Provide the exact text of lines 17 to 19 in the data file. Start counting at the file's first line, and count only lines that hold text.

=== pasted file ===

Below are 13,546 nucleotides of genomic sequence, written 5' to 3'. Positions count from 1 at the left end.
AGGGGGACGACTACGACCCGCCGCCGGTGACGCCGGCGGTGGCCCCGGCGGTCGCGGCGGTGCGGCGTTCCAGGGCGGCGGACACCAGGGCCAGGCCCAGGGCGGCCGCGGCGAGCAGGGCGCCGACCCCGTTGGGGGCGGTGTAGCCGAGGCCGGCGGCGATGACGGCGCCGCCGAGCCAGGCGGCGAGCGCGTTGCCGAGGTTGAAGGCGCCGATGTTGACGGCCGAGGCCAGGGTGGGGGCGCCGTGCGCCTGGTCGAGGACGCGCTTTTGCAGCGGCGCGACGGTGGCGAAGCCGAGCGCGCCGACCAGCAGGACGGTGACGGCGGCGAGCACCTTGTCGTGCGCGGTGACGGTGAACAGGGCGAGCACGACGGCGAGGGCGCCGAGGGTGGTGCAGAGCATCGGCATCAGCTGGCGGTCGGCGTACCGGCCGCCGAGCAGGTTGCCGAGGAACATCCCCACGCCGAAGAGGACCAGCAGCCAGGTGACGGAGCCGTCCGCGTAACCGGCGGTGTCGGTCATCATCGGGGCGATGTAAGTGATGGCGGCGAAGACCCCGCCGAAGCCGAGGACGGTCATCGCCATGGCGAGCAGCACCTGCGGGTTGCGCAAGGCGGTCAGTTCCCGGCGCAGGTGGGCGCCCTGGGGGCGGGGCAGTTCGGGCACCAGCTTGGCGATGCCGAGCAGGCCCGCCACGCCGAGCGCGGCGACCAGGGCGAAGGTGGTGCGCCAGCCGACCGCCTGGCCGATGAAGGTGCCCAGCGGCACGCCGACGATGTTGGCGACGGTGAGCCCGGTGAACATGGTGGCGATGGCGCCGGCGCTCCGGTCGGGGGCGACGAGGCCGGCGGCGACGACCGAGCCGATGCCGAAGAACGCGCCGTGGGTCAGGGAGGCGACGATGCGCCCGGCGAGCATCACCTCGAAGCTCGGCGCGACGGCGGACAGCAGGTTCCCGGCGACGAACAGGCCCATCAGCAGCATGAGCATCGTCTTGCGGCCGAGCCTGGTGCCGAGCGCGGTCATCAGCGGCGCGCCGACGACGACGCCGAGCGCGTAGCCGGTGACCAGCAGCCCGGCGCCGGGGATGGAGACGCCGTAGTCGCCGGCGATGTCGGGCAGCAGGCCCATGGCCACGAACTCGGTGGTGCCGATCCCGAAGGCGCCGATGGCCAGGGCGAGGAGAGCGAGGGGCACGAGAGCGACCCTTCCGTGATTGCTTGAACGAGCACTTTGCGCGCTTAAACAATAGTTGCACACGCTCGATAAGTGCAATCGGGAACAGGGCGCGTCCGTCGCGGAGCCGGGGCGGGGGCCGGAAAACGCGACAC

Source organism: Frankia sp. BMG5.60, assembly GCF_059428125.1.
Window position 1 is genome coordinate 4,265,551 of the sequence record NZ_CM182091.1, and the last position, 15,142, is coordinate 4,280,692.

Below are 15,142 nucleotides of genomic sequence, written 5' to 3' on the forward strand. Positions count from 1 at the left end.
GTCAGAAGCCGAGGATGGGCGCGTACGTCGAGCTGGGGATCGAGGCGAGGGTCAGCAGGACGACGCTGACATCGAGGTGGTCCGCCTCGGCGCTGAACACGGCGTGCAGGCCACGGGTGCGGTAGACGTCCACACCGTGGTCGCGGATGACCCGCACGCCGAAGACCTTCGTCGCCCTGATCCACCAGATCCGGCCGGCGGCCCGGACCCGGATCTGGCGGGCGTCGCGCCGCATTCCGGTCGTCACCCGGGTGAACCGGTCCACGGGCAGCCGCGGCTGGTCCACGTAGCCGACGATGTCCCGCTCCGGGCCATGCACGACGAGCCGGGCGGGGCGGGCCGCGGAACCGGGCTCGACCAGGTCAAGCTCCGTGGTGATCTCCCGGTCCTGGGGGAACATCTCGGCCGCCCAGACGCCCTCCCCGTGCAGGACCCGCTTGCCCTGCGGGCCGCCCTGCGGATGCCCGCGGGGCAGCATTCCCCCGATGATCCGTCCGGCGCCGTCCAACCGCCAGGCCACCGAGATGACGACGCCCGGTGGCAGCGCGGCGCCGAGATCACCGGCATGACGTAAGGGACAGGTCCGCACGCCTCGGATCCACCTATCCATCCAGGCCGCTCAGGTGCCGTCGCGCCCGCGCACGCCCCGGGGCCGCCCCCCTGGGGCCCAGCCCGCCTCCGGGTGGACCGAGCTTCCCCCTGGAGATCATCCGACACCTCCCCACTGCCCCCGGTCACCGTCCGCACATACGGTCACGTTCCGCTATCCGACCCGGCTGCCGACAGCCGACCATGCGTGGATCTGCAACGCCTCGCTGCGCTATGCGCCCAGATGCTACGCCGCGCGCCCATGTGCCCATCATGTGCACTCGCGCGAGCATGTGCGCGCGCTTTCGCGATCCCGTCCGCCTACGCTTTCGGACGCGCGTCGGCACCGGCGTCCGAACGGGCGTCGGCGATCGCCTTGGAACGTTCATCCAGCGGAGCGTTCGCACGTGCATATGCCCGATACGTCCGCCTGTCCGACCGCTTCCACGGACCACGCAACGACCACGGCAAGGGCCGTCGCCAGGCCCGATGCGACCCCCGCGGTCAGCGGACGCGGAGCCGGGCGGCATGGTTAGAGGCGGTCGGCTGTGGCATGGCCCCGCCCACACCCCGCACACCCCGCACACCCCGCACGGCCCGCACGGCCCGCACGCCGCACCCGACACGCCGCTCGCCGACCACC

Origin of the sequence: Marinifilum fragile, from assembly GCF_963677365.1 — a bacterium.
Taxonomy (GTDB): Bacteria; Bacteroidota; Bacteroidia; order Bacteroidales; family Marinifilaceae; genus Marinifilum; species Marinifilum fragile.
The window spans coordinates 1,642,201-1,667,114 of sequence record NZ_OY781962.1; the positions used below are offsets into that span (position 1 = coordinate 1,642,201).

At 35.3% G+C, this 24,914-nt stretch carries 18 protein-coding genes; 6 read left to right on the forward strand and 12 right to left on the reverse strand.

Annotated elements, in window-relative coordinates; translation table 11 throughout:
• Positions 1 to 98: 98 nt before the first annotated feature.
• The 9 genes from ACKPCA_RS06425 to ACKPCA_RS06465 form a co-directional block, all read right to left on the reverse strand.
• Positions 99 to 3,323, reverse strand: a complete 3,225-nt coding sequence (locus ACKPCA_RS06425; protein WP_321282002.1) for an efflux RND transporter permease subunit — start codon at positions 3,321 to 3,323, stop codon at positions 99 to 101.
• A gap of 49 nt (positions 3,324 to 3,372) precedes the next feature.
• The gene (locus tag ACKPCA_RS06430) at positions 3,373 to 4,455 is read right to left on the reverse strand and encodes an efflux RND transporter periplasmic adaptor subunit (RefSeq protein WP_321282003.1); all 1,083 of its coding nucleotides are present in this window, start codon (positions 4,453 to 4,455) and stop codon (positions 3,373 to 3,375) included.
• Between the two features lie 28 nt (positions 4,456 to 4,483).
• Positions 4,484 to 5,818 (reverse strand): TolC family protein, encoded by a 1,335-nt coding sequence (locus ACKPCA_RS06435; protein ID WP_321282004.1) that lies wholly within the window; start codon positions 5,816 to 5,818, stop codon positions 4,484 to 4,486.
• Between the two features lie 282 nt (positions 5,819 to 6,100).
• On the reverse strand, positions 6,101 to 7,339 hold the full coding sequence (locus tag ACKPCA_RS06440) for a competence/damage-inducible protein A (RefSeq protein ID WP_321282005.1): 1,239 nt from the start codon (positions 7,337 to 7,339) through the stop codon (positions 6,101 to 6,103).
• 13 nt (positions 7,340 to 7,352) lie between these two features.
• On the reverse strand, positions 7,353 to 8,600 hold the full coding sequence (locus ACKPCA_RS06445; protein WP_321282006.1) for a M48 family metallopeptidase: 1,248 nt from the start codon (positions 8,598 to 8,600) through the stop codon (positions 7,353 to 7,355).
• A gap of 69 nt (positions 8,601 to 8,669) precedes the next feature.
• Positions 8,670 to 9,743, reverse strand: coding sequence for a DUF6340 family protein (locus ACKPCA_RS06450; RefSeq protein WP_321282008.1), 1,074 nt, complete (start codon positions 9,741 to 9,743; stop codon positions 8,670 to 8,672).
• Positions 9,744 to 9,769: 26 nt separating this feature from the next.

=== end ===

• Between the two features lie 28 nt (positions 4,456 to 4,483).
• Positions 4,484 to 5,818 (reverse strand): TolC family protein, encoded by a 1,335-nt coding sequence (locus ACKPCA_RS06435; protein ID WP_321282004.1) that lies wholly within the window; start codon positions 5,816 to 5,818, stop codon positions 4,484 to 4,486.
• Between the two features lie 282 nt (positions 5,819 to 6,100).